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ULSD Additives

Posted by: Bell Performance

ulsd additivesToday's #2 ultra low sulfur diesel fuels (ULSD) fall short of the desirable properties of diesel fuels from the past in several key areas. These shortcomings necessitate the use of ULSD additives to assist these fuels in both meeting legal specification and in minimizing problems in both storage and equipment.

The Effects of Sulfur Removal

To meet the requirements of the Clean Air Act, ULSD fuels have their sulfur contents removed to a legal maximum of 15 ppm. This is down from 500 ppm ten years and 5,000 ppm twenty years ago.  No doubt this has helped the environment tremendously, keeping millions of tons of sulfur from entering the atmosphere over the years. But the resulting fuel falls short of historical performance in several key areas.

Lubricity

Sulfur removal through hydrotreating strips fuel compounds that enhance the fuel's traditional lubricity value. This necessitates addition of lubricity treatments at the refinery level to keep the ULSD from entering the marketplace with lubricity values below the required specification.

Cold Weather Handling

Sulfur removal processes react with the paraffins and other heavy wax constituents in the diesel fuel, resulting in a fuel blend that gels much more easily in cold weather due to the wax dropout and agglomeration.  This creates problems for fuel professionals in colder climates, with ULSD fuels not responding as readily to cold flow improver treatments. Treatments that used to reduce cold filter plug points in diesel fuels by 25 or 30 degrees may now only have effective drops of 15 degrees.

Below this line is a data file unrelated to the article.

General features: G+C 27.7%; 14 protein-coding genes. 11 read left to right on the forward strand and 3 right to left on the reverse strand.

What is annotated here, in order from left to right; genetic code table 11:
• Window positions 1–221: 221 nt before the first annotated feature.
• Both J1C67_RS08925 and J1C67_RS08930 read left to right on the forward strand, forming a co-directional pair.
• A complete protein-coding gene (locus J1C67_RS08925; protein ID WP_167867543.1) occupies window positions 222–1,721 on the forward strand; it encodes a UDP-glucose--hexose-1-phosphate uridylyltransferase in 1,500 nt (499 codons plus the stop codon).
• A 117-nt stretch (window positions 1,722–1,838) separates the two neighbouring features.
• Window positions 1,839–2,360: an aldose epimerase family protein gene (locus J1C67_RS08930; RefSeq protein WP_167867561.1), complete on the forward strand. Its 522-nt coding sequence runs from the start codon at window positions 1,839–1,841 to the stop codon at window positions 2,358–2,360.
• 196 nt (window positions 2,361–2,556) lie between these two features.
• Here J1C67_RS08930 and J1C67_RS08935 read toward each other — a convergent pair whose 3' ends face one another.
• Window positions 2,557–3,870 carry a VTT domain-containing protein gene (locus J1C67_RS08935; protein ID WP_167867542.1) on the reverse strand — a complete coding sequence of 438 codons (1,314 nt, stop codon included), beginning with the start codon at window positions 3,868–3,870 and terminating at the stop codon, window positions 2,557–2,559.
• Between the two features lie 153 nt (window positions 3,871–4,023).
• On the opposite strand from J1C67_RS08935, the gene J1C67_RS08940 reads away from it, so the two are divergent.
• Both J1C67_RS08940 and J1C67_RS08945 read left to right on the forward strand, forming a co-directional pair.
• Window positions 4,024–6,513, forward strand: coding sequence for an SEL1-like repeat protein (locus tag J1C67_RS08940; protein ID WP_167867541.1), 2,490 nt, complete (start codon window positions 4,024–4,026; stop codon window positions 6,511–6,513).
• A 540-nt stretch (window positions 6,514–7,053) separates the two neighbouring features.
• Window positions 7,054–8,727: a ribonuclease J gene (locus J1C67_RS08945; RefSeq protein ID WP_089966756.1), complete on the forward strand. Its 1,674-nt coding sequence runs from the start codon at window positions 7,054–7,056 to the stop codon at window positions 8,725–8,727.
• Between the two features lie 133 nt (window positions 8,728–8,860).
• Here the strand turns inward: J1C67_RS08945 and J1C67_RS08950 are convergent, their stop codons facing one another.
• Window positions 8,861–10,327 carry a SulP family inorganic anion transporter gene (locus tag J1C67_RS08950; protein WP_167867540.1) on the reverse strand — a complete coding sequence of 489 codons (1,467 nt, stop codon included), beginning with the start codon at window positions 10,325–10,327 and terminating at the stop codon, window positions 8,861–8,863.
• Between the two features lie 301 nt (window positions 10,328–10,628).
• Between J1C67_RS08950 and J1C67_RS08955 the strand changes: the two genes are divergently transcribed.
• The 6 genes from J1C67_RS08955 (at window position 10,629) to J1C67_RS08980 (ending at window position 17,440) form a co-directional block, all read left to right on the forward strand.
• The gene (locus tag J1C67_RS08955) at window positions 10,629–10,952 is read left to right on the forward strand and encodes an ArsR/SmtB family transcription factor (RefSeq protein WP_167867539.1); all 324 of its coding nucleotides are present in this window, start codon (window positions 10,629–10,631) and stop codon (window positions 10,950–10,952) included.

Microbial Resistance

This is an overlooked but serious shortcoming for ULSD fuels. Sulfur in traditional or low sulfur fuels acted as a natural biocide, enabling those fuels to retain some modicum of resistance to microbial growth. ULSD fuels are more more susceptible to microbial growth. Indeed, it used to be that simply controlling water collection in diesel fuels was enough to prevent most microbial colonies from establishing. This is far from the case, now. Simplly controlling accumulation of water is now not enough to confidently store ULSD without expecting microbial growth in the fuel. Therefore, it is recommended to implement regular biocide treatment of fuel tanks.  It is typically much less expensive and problematic to treat the fuel with biocide in a preventive manner than it is to try and eradicate a microbial problem after it has established.

Protecting Stored Fuel Quality for Emergency Use

Image Credit: Aaron Turpen

This post was published on March 10, 2014 and was updated on May 9, 2014.

Topics: Diesel, Fuel Storage, Fuel Distribution